The Beauty Context
One doesn’t have to be a professional musician to have a deep connection to music. Music is everywhere. It is an inherent part of the human experience. Music is inside all of us with the rhythm of our heartbeats and the melodies we dream up in our own imaginations. It’s outside of us: the sounds of nature — the song of the wind and the rhythm of the rain, the pulse of the surf crashing on the shore.
As human beings, we stood out from the natural world and we created culture: personal expression through language, through gesture, through visual representations, and yes, through music. All you need to create music is your own body: your hands to clap, your voice to sing and you’re a musician!
And just as every culture has its own languages, its own gestures, its own visual arts, every culture has its music. African-Americans who were slaves had their own music. Those forms of music were rooted in Africa. Whether they knew it or not or cared, slave traders were bringing not only people, but African rhythms, African melodies and harmonies and gestures and ideas and modes of expression to the United States.
Once those African ideas came here, they became African-American. They were born of slavery. The African-American slave experience shaped the music. Field hollers and work songs helped to ease the burden of group tasks under brutal conditions. Spirituals offered praise and thanks and search for forgiveness. Recreational songs were sung to just sing and dance to in the face of horrifying conditions. The slave experience shaped this music. The music created by slaves used many concepts and approaches not previously heard in other styles: emotive yells, bending of notes, improvisation, using washboards and spoons and other household “stuff” to make rhythms.
But how the music was created wasn’t as important as why. This was music that was honest and true. It was pure. It was created out of the unjust practice of treating people as property. But that truth and honesty and purity is what allowed something far more powerful to live on in its own way, something that all the injustices could never take away: dignity.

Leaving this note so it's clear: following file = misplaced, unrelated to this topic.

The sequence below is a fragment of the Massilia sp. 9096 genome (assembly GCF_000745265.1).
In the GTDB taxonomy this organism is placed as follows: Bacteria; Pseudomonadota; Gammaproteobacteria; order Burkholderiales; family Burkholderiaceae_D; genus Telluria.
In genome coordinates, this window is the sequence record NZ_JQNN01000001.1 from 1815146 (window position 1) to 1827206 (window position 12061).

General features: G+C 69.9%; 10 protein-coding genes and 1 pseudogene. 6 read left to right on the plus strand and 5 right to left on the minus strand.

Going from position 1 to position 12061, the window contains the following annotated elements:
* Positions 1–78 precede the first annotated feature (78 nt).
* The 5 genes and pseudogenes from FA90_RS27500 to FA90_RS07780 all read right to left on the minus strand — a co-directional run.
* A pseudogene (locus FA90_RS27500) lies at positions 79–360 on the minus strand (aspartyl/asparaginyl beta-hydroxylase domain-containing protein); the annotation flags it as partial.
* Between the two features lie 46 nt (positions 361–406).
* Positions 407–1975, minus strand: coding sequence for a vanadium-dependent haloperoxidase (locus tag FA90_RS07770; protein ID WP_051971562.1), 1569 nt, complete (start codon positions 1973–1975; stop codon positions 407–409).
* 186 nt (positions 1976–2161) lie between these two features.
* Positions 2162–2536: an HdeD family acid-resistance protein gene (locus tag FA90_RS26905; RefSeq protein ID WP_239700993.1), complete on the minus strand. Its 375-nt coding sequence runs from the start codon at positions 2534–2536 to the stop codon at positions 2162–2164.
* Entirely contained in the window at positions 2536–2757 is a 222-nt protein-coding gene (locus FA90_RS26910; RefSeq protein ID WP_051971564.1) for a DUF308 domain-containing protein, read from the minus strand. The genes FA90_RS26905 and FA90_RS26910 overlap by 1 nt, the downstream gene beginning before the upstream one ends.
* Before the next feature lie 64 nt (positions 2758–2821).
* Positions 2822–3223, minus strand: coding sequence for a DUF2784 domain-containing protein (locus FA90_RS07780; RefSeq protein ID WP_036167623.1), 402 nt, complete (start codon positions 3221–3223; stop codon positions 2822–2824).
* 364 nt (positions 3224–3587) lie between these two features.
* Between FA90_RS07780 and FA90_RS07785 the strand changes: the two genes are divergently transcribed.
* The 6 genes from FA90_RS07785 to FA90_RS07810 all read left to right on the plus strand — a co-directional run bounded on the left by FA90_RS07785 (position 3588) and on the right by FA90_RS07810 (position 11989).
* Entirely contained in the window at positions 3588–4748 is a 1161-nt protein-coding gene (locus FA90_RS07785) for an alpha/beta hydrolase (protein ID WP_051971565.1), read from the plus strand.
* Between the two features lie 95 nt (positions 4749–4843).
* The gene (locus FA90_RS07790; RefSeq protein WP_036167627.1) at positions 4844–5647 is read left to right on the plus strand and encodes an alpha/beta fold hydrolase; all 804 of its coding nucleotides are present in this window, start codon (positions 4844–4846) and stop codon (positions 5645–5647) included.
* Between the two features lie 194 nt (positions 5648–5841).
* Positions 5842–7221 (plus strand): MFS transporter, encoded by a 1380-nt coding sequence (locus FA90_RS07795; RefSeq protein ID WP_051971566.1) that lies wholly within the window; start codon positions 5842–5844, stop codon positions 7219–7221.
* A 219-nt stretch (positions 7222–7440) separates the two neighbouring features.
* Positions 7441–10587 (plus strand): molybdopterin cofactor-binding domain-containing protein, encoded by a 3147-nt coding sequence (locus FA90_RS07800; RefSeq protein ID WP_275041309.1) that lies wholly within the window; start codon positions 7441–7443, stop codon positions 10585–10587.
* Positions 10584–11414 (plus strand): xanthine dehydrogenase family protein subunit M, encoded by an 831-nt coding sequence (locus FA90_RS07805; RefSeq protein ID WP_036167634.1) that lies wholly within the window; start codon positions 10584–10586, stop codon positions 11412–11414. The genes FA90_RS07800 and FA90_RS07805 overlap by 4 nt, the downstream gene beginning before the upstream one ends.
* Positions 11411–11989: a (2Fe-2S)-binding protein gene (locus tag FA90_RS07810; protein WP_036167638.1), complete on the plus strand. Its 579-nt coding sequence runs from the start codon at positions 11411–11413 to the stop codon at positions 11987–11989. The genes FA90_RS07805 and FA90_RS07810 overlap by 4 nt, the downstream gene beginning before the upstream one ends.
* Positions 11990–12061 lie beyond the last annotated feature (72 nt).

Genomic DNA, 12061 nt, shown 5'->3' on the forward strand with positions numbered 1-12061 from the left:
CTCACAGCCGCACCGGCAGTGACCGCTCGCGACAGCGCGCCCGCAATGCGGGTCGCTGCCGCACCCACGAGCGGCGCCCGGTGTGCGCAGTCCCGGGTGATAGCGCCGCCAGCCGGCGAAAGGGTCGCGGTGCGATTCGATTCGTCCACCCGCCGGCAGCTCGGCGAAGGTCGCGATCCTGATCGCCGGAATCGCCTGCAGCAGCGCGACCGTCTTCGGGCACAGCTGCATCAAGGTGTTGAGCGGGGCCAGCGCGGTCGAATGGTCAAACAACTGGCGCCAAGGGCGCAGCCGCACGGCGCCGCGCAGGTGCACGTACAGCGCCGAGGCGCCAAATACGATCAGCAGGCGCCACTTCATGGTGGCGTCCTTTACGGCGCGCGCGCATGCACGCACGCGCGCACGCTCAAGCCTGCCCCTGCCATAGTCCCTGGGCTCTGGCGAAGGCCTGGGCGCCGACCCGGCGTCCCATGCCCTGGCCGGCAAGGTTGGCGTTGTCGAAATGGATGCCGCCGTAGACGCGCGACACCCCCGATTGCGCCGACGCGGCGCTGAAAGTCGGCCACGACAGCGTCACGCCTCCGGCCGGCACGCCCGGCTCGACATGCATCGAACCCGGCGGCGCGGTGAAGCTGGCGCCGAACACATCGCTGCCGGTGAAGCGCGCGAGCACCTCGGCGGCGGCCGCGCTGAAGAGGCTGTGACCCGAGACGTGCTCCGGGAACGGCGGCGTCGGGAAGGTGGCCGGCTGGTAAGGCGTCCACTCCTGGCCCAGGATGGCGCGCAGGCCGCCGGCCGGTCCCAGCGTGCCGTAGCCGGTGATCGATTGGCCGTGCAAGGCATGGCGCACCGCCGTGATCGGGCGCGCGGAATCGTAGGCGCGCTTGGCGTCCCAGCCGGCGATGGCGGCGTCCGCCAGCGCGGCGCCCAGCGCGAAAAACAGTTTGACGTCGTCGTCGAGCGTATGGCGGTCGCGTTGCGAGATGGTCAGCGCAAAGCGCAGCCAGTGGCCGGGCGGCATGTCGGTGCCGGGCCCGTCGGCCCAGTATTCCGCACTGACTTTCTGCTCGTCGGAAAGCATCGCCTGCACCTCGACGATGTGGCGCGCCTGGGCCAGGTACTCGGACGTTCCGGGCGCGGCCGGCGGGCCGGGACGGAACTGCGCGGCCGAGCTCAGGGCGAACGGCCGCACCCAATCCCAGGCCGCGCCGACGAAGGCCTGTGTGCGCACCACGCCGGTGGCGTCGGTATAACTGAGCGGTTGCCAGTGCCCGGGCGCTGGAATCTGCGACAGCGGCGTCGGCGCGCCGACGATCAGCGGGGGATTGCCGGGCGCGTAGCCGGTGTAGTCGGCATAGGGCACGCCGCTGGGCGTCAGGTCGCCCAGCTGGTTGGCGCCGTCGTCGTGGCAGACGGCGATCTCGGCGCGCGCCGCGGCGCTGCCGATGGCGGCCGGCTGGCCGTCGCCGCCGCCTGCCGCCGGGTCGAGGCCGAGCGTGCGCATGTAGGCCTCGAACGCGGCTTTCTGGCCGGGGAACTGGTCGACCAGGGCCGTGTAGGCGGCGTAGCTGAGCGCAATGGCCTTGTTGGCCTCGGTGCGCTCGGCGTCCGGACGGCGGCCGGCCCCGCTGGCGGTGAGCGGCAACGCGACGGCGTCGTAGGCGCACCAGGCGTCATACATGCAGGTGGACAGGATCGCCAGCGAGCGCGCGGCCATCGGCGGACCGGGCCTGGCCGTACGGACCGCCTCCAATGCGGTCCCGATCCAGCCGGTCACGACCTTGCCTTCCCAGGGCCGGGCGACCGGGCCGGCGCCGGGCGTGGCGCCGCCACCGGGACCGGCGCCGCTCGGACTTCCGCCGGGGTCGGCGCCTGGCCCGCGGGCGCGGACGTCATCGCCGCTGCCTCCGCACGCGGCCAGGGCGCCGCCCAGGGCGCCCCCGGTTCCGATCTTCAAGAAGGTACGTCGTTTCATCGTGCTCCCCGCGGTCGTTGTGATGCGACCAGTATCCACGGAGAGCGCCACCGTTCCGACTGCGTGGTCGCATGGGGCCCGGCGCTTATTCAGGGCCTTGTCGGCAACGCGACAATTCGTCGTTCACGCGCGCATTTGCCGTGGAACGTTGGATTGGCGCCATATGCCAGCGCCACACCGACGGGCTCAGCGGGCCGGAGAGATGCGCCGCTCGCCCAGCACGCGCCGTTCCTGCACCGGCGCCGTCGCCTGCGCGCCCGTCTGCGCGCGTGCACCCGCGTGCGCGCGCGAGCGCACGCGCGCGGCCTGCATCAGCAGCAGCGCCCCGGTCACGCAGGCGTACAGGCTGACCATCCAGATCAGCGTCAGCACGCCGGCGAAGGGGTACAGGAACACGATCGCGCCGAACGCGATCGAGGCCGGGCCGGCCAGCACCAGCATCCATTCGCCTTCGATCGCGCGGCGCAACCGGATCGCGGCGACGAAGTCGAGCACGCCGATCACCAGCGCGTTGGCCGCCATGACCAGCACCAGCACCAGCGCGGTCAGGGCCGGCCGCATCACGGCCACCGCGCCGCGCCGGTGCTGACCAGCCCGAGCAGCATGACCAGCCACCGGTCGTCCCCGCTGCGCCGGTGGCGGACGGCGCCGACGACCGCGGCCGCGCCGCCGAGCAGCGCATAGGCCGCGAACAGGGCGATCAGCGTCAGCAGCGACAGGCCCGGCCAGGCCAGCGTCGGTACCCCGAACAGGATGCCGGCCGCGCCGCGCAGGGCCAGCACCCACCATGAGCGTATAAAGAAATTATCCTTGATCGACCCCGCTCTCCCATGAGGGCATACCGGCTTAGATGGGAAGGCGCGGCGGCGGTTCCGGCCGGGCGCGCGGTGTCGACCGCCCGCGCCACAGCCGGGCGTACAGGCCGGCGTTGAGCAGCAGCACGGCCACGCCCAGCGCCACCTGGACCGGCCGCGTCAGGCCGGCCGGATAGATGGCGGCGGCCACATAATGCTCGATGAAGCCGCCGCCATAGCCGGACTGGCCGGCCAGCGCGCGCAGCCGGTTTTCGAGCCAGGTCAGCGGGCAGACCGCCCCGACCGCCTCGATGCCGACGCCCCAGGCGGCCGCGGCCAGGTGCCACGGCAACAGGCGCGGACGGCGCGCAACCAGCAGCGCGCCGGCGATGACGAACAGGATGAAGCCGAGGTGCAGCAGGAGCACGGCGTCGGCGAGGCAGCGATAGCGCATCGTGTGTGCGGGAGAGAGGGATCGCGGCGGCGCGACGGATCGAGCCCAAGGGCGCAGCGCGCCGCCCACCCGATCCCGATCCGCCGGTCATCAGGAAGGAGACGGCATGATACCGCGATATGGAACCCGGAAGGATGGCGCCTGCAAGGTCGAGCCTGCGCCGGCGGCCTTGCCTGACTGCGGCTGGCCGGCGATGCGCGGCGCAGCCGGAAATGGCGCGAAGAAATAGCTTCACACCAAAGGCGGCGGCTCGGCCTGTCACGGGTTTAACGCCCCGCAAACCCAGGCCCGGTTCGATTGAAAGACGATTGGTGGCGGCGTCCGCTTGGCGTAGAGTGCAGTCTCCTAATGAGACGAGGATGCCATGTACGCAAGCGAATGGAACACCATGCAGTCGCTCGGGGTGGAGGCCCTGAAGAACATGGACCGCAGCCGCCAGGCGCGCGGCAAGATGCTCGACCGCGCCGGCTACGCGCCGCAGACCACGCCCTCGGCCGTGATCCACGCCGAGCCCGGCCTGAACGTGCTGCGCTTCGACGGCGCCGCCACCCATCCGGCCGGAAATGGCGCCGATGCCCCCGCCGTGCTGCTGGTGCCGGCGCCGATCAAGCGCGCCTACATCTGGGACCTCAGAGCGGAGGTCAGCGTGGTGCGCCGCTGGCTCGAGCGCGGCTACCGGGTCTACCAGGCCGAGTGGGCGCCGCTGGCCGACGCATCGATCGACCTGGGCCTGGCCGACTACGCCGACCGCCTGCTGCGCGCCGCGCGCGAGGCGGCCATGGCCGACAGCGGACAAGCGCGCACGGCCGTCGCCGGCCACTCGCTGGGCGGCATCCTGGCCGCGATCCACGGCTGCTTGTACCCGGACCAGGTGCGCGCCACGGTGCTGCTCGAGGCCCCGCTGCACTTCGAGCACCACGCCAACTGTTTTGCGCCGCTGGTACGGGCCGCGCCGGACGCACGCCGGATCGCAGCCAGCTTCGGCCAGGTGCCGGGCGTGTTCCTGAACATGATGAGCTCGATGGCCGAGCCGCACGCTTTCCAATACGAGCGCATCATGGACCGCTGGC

From the field hollers and the spirituals and all the rest came the blues. The blues is the great-grandfather of nearly every musical style popular in America today. Jazz took the blues and added more complex harmonies and rhythms and a vast array of other ideas that have made it one of the most wide-ranging and expressive forms of music yet known. The blues even makes its mark on forms of music traditionally considered “white.”
In nearly every musical form created in America today, one could draw a line back to the blues and then to the music of slavery. It might not be the only influence on these musical forms, but it is there nonetheless. American music cannot escape the music born of slavery and how an oppressed people made something beautiful out of horrible conditions and unjust practices.
It is that beauty we must look at — and consider the music being made today.
We can easily illustrate and observe how music today is connected to the music of the past in a theoretical way. But can we say the same in an aesthetic, emotional, and spiritual way? I ask not how the music of today is made, but why? Is it to preserve dignity while surrounded by horrors and injustices? Is it to praise a higher power and seek one within ourselves and our fellow human beings? Is it a celebration of who we are as a people? These are not questions for me to answer for you. I have my own answers as a person who creates music. But these are questions to ask yourselves.
We all create music within ourselves. But we also celebrate and give life to music by the music we choose to listen to. We need to ask ourselves, not only what music we listen to . . . but “why?” Does it celebrate the dignity, honesty, purity and constructive ideals contained in the music it was descended from generations ago? Or, is it there for other lesser ideals: simply for the sake of more consumption; materialism; cheap sexuality — dividing ourselves into groups as Americans and world citizens of “us” and “them” simply because it feels good to have an enemy to blame our problems on. Are these concepts sometimes celebrated in the music of today? We can blame the music industry for producing certain music that celebrates certain ideals — but what is the relationship we have with music as individuals?
I don’t have the answers. But those are the questions we must ask ourselves as musical creators and consumers.
Ramsey Emmanuel Lewis Jr., American jazz icon, composer and pianist, delivered a speech on Feb. 26, 2009, for Illinois Secretary of State Jesse White’s African American History Month Celebration at the James R. Thompson Center in Chicago. The above is an edited excerpt.